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Wednesday, October 22, 2008


As you may recall, I had planned to go out on Halloween as the 1958 version of The Fly, a goal I had intended to realize some two years ago and even going to length of drawing up a quickie concept sketch for when I finally assembled the bloody thing. I would have required a gold rubber bouncy ball to be cut in half for the eyes, a huge block of black foam be crafted into the basic head, a smaller piece of foam to turn into the mutated left arm/claw, a white lab coat, a pair of those ultra-square 1950's dress slacks, a jar of liquid latex to form a textured over-skin, some paint and patches of hair to make the effect complete and maybe a small plastic fly onto which I would model a clay to-miniature-scale likeness of my head and arm. To properly execute this outfit and make it work I would have required about two weeks before the big day to allow time in my schedule to craft it and allow the paint and latex sufficient time to dry and cure, and the budget would have run to about $100 or so to do it justice, but as often happens in the life of Yer Bunche I once more neglected the barbarian beauty Tara's advice to her lover ( and later total idiot of a husband), Travis Morgan (aka The Warlord), that one should "always expect the unexpected."

Tara the barbarian imparts one of comics' greatest nuggets of wisdom. (from 1st ISSUE SPECIAL #8, November 1975)

You see, a couple of weeks ago as I left my building for work, the frames for my glasses quite literally fell apart and took a dive off of my face. I'd recycled those frames for years because, as anyone who wears glasses can tell you, the motherfuckers ain't cheap, and these particular graduated lenses required a frame of a certain size and shape to accommodate them so new frames were a must. Luckily I was only two doors away from my building, so I ran upstairs and threw on my old emergency pair of specs and decided to get another set of frames for the more current frames when I could afford them. That plan worked well enough since my emergency pair were more or less the same prescription as the ones that disintegrated, but as the weeks went by it became more and more apparent that I needed the ophthamological nuances of the more recent lenses, so this past Friday I shelled out $250 for a new pair of frames. That expenditure left me enough on which to be comfortable until the next payday, which happens to be Halloween itself, but wouldn't allow me enough to do the Fly after paying this month's inevitable batch of bills (phone, gas, electricity, etc.).

But all is not a total loss. While at my mom's house in Connecticut for the memorial service the weekend before last, I was cleaning out the closet in my long-vacant bedroom and stumbled across a huge shopping bag containing the helmet and hairy gorilla bodysuit for my Ro-Man costume, an item having last been worn for an infamous and rather disastrous Halloween party some thirteen years ago.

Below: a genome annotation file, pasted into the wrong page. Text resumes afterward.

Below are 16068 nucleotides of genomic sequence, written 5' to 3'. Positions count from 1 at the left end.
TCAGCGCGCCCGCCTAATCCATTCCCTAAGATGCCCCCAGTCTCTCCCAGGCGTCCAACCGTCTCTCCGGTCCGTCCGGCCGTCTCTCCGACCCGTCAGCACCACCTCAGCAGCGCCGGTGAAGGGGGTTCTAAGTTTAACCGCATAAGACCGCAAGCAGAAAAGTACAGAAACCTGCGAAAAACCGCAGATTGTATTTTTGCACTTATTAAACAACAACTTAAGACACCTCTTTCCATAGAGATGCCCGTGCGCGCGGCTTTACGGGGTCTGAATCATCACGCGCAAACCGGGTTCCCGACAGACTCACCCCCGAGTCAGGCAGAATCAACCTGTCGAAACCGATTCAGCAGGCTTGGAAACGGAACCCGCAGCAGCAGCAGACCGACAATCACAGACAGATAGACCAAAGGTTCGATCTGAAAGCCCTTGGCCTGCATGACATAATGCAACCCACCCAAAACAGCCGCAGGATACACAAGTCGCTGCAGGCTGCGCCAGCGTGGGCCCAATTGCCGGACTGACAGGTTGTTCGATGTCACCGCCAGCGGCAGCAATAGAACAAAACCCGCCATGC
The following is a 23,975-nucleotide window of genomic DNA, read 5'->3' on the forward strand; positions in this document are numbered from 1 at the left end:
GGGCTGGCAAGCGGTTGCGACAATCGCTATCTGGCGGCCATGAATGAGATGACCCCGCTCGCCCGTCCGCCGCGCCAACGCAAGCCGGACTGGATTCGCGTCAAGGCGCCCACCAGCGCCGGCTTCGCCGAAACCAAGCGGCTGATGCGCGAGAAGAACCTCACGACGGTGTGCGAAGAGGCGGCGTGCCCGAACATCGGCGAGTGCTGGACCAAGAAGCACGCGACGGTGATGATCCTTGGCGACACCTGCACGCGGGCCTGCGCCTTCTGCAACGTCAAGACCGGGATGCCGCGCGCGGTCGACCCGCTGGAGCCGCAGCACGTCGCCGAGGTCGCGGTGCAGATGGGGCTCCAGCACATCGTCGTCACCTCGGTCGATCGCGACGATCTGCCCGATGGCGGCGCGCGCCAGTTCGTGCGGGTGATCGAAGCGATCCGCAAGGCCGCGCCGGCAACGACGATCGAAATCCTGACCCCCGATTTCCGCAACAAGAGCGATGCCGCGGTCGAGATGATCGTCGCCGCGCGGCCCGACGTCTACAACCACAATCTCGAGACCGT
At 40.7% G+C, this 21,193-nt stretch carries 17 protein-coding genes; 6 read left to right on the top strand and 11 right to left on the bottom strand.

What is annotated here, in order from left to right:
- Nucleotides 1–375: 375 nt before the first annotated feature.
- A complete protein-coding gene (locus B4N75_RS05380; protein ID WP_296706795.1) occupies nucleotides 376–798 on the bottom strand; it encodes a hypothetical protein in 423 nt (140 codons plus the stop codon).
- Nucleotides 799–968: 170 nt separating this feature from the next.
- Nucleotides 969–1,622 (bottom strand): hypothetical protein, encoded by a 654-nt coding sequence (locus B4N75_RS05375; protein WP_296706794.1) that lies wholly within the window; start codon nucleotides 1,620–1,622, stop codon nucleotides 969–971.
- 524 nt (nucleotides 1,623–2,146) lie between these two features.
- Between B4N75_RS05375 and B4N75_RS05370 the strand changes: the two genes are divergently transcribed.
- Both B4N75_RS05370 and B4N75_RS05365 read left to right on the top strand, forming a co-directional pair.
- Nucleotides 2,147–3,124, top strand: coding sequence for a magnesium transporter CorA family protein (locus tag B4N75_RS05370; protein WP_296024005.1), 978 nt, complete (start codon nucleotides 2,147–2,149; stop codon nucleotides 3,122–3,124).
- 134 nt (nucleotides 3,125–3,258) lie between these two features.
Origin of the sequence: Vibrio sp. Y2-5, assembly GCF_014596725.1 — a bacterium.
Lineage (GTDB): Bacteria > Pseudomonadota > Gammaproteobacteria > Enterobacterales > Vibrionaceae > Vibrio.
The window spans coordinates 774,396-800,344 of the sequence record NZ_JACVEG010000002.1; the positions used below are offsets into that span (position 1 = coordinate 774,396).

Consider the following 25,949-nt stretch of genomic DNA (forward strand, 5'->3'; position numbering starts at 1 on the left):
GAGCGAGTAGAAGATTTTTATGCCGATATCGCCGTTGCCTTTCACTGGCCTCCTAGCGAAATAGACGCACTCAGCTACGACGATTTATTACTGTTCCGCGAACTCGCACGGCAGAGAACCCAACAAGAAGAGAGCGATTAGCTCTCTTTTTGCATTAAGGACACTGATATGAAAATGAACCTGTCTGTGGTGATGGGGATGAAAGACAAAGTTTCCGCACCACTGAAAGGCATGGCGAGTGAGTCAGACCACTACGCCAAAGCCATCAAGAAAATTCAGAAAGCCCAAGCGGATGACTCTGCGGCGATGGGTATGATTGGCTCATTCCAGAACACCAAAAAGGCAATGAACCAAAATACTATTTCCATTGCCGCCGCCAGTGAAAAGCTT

For those not in the know, Ro-Man is the ludicrously-designed star of the 1953 classic of bad cinema ROBOT MONSTER, and goofy as hell or not, his image has joined the pantheon of iconic b&w sci-fi critters.

The timelessly ludicrous majesty that is Ro-Man.

If what I've read of this silly-looking mamma-jamma's origins are true, the filmmakers couldn't scrape up the cash for an actual robot getup, but director Tucker had his pal George Burrows solve that problem by playing the title character in a gorilla suit he had lying around and the finishing touch of adding a tatty space helmet was provided by Tucker.

Ro-Man on the wheels of steel.

The image of an already bogus gorilla suit crowned with an equally shoddy antennaed space helmet is admittedly idiotic, but there's also the germ of a great visual in there somewhere and people have responded to Ro-Man's bargain basement charm since the moment he slouched across the screen over fifty years ago, and in 3-D no less. I mean, what's not to love about some fat load in a costume that wouldn't even pass muster on a public access cable television show? Decidedly ridiculous and completely un-scary in every way, the ROBOT MONSTER costume delights fans of bad movies and elicits peals of "what the fuck?" laughter from damned near everybody else, so I can't wait to once more don the skin and gallivant around the West Village.

My first shot at doing this outfit over ten years ago was the result of having to hastily throw something together at the last minute, so it amounted to nothing more than a gorilla suit (minus the plastic ape titties but with hands included), a plain white plastic space helmet with the face plate removed, a plastic raygun and a pair of black hightop Chuck Taylors.

Yer Bunche, rockin' the Ro-Man look, Halloween 1996.

It worked as such and people recognized what it was supposed to be, but this time around I actually bothered to paint the helmet silver and punch a pair of TV set rabbit ears through the top, finally providing it with the extra-cheesy antennae it so desperately needed. So get ready, kiddies. Ro-Man rides again, and he's on the hunt for some foxy Earth-wimmerns!

Close Encounters of the Absurd Kind: Ro-Man caught red-handed in the act of perpetrating a time-honored tradition among alien invaders, specifically abducting some fine Earth-pussy.

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